Although the majority opinion fails to appreciate the distinction, there is a world of difference between subjective "assumptions" based upon specific articulable factors and pure hunches or "gut feelings." As our sister circuit has explained, a strike based upon the attorney's perception of facial expressions or body language is distinguishable from a strike based upon intuition alone. Hostile facial expressions and body language "can be observed in the courtroom; therefore the truth or falsity of explanations of this kind is subject to proof." Barfield v. Orange County, 911 F.2d 644, 648 (11th Cir.1990), cert. denied, --- U.S. ----, 111 S.Ct. 2263, 114 L.Ed.2d 715 (1991). In contrast, an explanation based upon unsupported intuition is "not subject to observation and not subject to proof." Id.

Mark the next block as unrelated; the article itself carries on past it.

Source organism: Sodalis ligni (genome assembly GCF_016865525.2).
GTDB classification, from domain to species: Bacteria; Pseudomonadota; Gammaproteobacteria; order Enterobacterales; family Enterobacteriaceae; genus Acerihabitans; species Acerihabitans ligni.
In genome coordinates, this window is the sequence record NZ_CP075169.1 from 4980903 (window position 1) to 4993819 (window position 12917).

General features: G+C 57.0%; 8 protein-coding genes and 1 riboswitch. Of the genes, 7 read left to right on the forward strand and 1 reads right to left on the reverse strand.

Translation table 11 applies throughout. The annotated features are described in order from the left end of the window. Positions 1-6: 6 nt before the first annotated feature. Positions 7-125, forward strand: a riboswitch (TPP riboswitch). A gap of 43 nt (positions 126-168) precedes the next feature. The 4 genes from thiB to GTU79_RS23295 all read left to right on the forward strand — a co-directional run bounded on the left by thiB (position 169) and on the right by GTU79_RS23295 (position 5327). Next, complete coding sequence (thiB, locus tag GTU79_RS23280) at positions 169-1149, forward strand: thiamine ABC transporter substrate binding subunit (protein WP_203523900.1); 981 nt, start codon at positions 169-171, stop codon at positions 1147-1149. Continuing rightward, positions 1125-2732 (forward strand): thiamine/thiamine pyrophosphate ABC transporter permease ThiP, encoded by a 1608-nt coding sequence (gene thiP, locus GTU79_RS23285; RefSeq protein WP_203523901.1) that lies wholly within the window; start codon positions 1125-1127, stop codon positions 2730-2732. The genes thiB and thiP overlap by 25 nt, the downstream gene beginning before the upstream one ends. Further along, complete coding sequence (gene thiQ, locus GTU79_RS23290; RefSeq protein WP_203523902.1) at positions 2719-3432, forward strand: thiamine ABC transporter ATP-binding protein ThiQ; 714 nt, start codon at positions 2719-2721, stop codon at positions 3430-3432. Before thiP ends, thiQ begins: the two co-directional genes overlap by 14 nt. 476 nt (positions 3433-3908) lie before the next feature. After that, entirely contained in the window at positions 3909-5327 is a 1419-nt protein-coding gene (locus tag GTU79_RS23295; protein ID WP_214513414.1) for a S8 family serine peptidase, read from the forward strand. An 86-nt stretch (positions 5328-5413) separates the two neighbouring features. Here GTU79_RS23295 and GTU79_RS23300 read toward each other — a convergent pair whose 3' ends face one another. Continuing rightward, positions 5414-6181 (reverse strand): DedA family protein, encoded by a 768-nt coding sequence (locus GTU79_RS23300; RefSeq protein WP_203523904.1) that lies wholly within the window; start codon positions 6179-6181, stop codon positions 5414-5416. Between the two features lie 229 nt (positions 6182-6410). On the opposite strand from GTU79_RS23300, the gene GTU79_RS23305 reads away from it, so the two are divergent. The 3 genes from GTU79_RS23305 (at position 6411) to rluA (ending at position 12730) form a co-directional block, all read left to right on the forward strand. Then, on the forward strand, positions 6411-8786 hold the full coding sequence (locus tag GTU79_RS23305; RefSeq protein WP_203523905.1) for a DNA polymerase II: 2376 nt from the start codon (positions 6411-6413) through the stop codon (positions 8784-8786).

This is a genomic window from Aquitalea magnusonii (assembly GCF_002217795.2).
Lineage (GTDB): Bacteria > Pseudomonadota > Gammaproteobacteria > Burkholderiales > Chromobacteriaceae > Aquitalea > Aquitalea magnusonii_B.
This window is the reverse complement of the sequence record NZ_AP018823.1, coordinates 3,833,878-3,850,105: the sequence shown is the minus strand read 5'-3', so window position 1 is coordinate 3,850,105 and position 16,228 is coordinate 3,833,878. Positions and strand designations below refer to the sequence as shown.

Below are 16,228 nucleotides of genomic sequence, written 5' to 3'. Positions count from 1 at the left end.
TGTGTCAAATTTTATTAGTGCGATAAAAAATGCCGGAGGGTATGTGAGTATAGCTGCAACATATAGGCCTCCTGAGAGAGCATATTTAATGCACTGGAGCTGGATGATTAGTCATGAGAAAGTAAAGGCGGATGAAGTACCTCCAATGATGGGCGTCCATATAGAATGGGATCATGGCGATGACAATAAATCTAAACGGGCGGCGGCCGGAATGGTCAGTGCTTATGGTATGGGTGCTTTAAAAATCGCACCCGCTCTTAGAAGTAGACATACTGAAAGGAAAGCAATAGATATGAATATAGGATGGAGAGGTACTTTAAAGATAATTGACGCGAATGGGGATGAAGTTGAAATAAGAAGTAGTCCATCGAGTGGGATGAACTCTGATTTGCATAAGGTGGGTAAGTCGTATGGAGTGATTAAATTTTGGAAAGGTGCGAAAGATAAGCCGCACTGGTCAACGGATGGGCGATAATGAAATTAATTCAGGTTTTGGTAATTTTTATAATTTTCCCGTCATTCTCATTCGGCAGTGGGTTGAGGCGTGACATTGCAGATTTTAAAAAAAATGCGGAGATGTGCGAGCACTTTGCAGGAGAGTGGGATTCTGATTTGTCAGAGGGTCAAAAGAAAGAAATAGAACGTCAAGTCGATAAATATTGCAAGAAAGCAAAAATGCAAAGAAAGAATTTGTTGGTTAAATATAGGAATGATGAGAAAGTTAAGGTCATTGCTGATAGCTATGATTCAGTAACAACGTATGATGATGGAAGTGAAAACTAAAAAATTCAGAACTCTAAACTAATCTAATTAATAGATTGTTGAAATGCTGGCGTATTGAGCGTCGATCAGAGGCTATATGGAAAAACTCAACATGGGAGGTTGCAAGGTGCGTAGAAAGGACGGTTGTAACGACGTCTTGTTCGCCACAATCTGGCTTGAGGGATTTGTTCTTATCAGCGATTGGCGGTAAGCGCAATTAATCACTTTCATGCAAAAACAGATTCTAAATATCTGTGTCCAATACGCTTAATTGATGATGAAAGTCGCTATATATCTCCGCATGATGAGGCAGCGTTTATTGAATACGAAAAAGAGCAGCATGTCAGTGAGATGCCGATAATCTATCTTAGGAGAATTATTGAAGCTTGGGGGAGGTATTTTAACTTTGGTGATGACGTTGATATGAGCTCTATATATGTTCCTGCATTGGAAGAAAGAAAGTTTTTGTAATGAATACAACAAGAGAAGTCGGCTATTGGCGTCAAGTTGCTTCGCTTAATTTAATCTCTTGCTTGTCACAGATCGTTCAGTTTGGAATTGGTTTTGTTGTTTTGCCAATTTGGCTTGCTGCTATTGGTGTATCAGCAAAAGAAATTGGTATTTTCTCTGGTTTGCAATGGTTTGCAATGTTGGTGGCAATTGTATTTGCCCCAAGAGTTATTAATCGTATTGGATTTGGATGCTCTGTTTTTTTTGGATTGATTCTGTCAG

The majority incorrectly asserts that the striking attorney's assumption that Ms. Station was a follower is itself a specific articulable factor. However, this is not a fact, but rather a subjective judgment. Moreover, the majority misconstrues the relevant inquiry when it states that the assumption that Ms. Station was a follower is subject to proof. It is not the appraisal that Ms. Station was a follower that must be subject to proof, but rather it is the specific, articulable basis giving rise to that judgment that must be subject to proof. All that was provided here was an intuitive judgment with no articulable factor giving rise to that appraisal.